Despite support from Mayor Naheed Nenshi and a strong campaign by the Calgary 2026 Bid Corporation, which saw the Games as an opportunity to “put the city back on the map,” the message was clear: 56 percent of voters opposed the project. Critics say Calgary can now use the budget money it would have invested in the Olympics to take on new, much-needed public projects similar to the dazzling new Central Library, designed by Snøhetta, which opened last week. Though yesterday’s vote was non-binding, the mayor and local city officials say they’ll respect their constituents’ decision and officially suspend Calgary’s Olympic bid at a council meeting on Monday. Finding a solid host site is proving more challenging for the International Olympic Committee (IOC) year after year. Out of the seven countries that submitted bids for 2026, Sion, Switzerland, Sapporo, Japan, and Graz, Austria all withdrew earlier this year. The IOC eliminated Eruzum, Turkey, from the list in October due to its lack of experience hosting large-scale sporting events. Stockholm's plan for the games puts some sporting venues two hours outside the city—a potential cause for IOC concern, and its incoming government coalition is determined to get rid of taxpayer funding for the events. Italy’s joint bid for Milan and Cortina d’Ampezzo was just finalized this month after Turin, the 2006 Olympic host city, dropped out of the effort. The Italian government supports the decision but says it won't offer a single euro to help. The IOC is set to make its final decision for 2026 in June.
Unofficial #yycvote results for Vote 2018: 304,774 Ballots Cast 132,832 FOR Calgary hosting (43.6%) 171,750 AGAINST Calgary hosting (56.4%)— City of Calgary (@cityofcalgary) November 14, 2018
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Looming over 4th Avenue in Calgary's East Village is the new home for the National Music Centre (NMC). Known as "Studio Bell" and designed by Brad Cloepfil of Portland and New York-based firm Allied Works Architecture, the 160,000 square foot structure comprises two volumes connected by a skybridge.
Clad in terra-cotta, the building appears to shelter the historic King Edward Hotel, a venue renowned for its jazz scene. As for Studio Bell's programming, five levels are dedicated to exhibition space, displaying more than 2,000 objects of musical memorabilia and significance meant to inform and inspire visitors. Here, emphasis will placed on Canadian music.
In addition to this, recording, teaching, and event spaces, along with galleries, will be available for workshops and other programming. The galleries will be adaptable, doubling-up as low-key performance venues while alterable for the needs of exhibitions. A Canadian Music Hall of Fame can serve as a performance hall for an an audience of 300 people. The centerpiece of the building, the hall offers mobile acoustic walling and overlooks the lobby.“They turn their heads; they’ve never seen a building like this in Calgary and I think a lot of people never expected such a building to ever be built in Calgary,” said NMC president and CEO Andrew Mosker. “We invented an institution,” said Brad Cloepfil. “[Mosker] had a dream of an institution that was more than a museum, kind of more than everything. A kind of music institution that doesn’t exist—education, performance, everything.” “Entering from the street, the building is filled with the reverberation of voices and music, drawing visitors up into five floors of performance, exhibit, and collections spaces,” Cloepfil added. “The apertures at each gallery create a threshold of sound, introducing the content and programs of the particular exhibition. The spaces between are filled with silence, with views that frame the city and landscape beyond.”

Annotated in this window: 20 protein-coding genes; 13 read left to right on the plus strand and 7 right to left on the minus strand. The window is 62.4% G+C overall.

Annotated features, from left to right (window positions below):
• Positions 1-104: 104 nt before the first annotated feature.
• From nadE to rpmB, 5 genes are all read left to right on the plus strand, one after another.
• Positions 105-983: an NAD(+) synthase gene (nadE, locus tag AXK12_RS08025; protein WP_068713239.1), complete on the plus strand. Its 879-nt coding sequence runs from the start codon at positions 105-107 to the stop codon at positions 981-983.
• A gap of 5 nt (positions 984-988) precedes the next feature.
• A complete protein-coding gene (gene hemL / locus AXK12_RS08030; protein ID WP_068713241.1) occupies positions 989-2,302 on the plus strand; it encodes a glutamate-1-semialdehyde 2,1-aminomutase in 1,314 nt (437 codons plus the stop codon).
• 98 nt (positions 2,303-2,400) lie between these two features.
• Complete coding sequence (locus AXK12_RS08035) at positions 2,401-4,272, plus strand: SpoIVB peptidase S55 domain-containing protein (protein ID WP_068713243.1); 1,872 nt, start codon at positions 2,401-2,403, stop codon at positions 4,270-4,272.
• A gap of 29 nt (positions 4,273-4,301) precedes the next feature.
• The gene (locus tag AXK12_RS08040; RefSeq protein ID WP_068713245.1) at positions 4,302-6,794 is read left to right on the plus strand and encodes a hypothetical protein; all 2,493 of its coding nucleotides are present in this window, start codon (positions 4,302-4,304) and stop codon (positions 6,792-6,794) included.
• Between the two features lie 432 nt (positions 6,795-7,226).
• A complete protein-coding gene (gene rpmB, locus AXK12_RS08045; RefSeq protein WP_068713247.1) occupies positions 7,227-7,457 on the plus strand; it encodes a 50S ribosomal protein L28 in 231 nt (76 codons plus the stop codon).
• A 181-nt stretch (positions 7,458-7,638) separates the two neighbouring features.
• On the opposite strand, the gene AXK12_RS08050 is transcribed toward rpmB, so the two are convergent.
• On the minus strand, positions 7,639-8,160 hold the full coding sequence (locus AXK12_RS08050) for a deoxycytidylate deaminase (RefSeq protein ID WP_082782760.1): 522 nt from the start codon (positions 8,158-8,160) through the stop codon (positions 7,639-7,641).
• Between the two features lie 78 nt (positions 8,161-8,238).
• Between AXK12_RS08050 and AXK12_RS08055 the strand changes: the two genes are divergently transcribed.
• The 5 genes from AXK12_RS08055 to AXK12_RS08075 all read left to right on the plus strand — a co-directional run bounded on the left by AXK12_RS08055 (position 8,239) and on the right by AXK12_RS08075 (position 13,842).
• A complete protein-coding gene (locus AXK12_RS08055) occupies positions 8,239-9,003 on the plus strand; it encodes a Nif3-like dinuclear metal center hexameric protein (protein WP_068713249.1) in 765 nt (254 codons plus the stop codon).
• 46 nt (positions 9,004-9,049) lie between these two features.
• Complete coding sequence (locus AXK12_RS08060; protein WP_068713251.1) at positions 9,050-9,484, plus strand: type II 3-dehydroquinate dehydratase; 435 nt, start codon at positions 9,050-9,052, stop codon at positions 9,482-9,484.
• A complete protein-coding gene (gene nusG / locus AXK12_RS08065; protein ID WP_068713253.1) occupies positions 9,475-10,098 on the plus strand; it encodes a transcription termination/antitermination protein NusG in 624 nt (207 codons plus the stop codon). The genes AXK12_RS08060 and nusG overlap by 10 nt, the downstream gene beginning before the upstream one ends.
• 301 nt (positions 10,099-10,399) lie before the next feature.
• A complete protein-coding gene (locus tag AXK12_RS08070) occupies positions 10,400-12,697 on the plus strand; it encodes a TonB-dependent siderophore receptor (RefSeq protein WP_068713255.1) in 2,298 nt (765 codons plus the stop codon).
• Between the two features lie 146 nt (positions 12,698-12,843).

Three winning designs to be fabricated by Brooklyn-based Flatcut.This October, winners of the ACADIA (Association for Computer Aided Design in Architecture) design and fabrication competition will show off their parametric chops as part of the organization’s annual conference, now in its 30th year. Announced last week, winners were chosen from 15 finalists by a jury that included Tod Williams of TWBTA, Chris Sharples of SHoP Architects, Tom Wiscombe of Emergent, Dror Benshetrit of Studio Dror, and Thomas Christoffersen of BIG. The competition sought designs in three categories—furniture, partitions, and lighting—and entrants were encouraged to propose hybrid material assemblies that minimized waste and maximized material performance. Tomer Ben-Gal, founder of Brooklyn-based fabrication studio and competition co-sponsor Flatcut, served as technical advisor. Flatcut will fabricate the winning designs in its 100,000-square-foot Passaic, New Jersey, machine shop before they are sent to the conference, held at the University of Calgary, where they will be displayed from October 11-16. Furniture: RECIP Designs in the furniture category had to be produced using two sheets of flat materials, one rigid and one flexible, no larger than 5 feet by 10 feet. Any material that would be available for sourcing by Flatcut was considered valid. The winning design, RECIP, is a modular furniture system by three students at the University of Calgary’s Faculty of Environmental Design. The project explores scoring techniques applied to 1/8-inch-thick recycled rubber, which is then folded into self-reinforcing and interlocking toothed panels and laminated to heavyweight felt batting. The team showed judges how the rigid yet flexible system could be folded into chairs, tables, shelving, or spatial dividers, then dismantled and recycled at the end of its life. “I think what attracted us [to RECIP] innately in a contemporary way is the fusion of two different materials and the way they performed together,” said competition judge Tom Wiscombe in his comments. “It involved certain types of techniques, like fusing, melting and different modes of manufacturing rather than using a single known tooling process.” Click here to see a PDF of the project boards. Partition: Hyperlaxity Partition category designs were permitted to use three 5-by-10-foot sheets of material to build their designs. The winner, Hyperlaxity: Parabolic Ligaments, was a collaboration between SOM’s Elizabeth Boone and PROJECTiONE design and fabrication studio founded by Adam Buente and Kyle Perry in 2010. The design uses aluminum components, including hundreds of v-clips, o-rings, i-bars, and triangular plates, joined by hexagonal silicone tendons with slits that allow the material to stretch over the aluminum pieces. Judge Dror Benshetrit said the non-modular form pushed parametric design. “I like how technically the inner rings, together with the other shapes create different opposite hexagon forms,” he said. Click here to see a PDF of the project boards. Lighting: Luminescent Limacon Like the furniture category, designs in the lighting category had to be produced using two sheets of rigid and flexible materials within the machine-able dimensions. Inspired in part by the fanciful linen collars of 17th-century Europe, the winning design is made with folded and nested ruffles of laser-cut 3form Ecoresin held together with a lattice of aircraft suspension cable, which produces tensile and compressive forces to create the light’s structural stability. Designer Andrew Saunders, an assistant professor of architecture Rensselaer Polytechnic Institute in New York, derived the pendant’s shape from a Limacon curve. The variables of this equation can be changed to produce different lighting effects based on conditions and performance criteria. “That it is two systems, one of a surface system and one of a kind of vector, is what I think together makes it look so beautiful and elegant,” commented Wiscombe. Click here to see the project boards.